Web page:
The brain's recovery and its ability to communicate after a stroke have led scientists to give hope to patients.
The study using neuroimaging of stroke patients struggling to regain ability to communicate found that brain cells outside the damaged area could take on new roles.
Julius Fridriksson of the University of South Carolina said the findings offer hope to patients of "chronic stroke," characterized by the death of cells in a specific area of the brain.
"For years, we heard little about stroke recovery because it was believed that very little could be done.
"But this study shows that the adult brain is quite capable of changing, and we are able to see those images now. This will substantially change the treatment for chronic-stroke patients," said Fridriksson.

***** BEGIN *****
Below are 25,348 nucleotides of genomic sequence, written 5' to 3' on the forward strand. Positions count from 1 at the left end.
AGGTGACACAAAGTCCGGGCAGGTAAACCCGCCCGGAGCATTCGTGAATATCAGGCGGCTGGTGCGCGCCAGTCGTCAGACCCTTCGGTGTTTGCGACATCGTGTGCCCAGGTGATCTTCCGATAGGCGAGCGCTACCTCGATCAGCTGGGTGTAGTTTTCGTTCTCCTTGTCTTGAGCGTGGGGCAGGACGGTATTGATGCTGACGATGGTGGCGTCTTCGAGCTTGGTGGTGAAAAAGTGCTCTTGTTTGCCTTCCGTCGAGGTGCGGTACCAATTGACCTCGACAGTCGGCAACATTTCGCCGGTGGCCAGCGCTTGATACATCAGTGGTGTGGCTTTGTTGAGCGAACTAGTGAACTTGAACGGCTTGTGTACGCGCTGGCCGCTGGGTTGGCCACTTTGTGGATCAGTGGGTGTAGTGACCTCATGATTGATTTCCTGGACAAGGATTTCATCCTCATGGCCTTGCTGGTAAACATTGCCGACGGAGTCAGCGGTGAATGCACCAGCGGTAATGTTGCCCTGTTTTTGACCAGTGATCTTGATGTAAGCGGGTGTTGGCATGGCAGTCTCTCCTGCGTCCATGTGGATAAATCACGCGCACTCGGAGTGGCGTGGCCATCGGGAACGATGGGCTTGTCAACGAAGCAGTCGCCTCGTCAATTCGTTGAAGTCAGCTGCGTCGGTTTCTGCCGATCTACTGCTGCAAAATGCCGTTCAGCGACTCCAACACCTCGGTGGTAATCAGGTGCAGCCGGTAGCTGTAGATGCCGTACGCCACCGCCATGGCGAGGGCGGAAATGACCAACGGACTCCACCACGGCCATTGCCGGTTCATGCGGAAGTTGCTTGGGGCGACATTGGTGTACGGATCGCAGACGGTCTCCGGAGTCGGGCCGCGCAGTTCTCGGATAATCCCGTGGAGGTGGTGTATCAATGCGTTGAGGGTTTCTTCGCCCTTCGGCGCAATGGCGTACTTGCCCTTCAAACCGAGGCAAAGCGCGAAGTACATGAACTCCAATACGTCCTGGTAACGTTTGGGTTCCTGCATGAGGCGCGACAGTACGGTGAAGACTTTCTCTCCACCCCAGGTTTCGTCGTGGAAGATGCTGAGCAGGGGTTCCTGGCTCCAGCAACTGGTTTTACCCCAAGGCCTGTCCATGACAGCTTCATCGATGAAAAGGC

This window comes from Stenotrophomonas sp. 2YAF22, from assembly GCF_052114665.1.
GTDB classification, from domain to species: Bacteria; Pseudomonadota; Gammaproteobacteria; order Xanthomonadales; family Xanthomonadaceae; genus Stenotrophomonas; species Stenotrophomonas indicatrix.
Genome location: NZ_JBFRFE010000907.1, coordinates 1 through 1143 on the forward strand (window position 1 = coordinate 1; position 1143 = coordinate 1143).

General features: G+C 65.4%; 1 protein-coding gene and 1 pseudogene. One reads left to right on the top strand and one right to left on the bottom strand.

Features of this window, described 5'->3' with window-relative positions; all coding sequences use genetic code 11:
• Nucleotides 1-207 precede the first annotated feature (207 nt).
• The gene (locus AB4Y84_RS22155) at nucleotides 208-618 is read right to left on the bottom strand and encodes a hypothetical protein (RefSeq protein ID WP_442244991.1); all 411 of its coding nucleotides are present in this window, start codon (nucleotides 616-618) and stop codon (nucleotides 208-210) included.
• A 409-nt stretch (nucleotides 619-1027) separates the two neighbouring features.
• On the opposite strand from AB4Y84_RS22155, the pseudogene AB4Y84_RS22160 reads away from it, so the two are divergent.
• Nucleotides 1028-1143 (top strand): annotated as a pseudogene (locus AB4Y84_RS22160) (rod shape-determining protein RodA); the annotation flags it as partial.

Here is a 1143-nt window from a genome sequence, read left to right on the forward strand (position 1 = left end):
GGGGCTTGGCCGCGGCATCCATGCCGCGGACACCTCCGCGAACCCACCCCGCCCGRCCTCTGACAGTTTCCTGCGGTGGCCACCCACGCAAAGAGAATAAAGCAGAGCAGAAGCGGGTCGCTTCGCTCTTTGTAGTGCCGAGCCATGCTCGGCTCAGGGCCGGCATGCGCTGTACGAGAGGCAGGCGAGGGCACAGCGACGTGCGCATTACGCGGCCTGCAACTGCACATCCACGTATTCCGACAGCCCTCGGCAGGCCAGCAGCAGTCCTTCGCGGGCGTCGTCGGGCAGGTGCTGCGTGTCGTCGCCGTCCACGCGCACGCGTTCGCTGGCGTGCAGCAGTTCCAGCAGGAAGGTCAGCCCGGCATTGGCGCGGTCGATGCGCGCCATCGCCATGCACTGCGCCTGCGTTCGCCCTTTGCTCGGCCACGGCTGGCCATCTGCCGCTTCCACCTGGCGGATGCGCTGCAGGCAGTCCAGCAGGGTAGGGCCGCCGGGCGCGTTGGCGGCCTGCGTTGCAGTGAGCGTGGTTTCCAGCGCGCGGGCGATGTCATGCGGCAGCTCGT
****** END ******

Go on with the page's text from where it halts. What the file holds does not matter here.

The study involved 26 patients with aphasia, a communication disorder caused by damage to the language regions in the brain's left hemisphere.
Stroke patients underwent a functional magnetic resonance imaging test, also called fMRI, which measures brain activity.
Patients received multiple MRI sessions before and after undergoing 30 hours of traditional speech therapy used to improve communication function in patients with aphasia.
By using fMRI Fridriksson was able to see the healthy areas of the brain that "take over" the functions of the areas damaged as a result of a stroke.
"The areas that are immediately around the section of the brain that was damaged become more 'plastic.'
"This 'plasticity,' so to speak, increases around the brain lesions and supports recovery. In patients who responded well with the treatment for anomia [difficulty in recalling words and names], their fMRI showed evidence that areas of the brain took over the function of the damaged cells," said Fridriksson.
The findings were reported in the Journal of Neuroscience.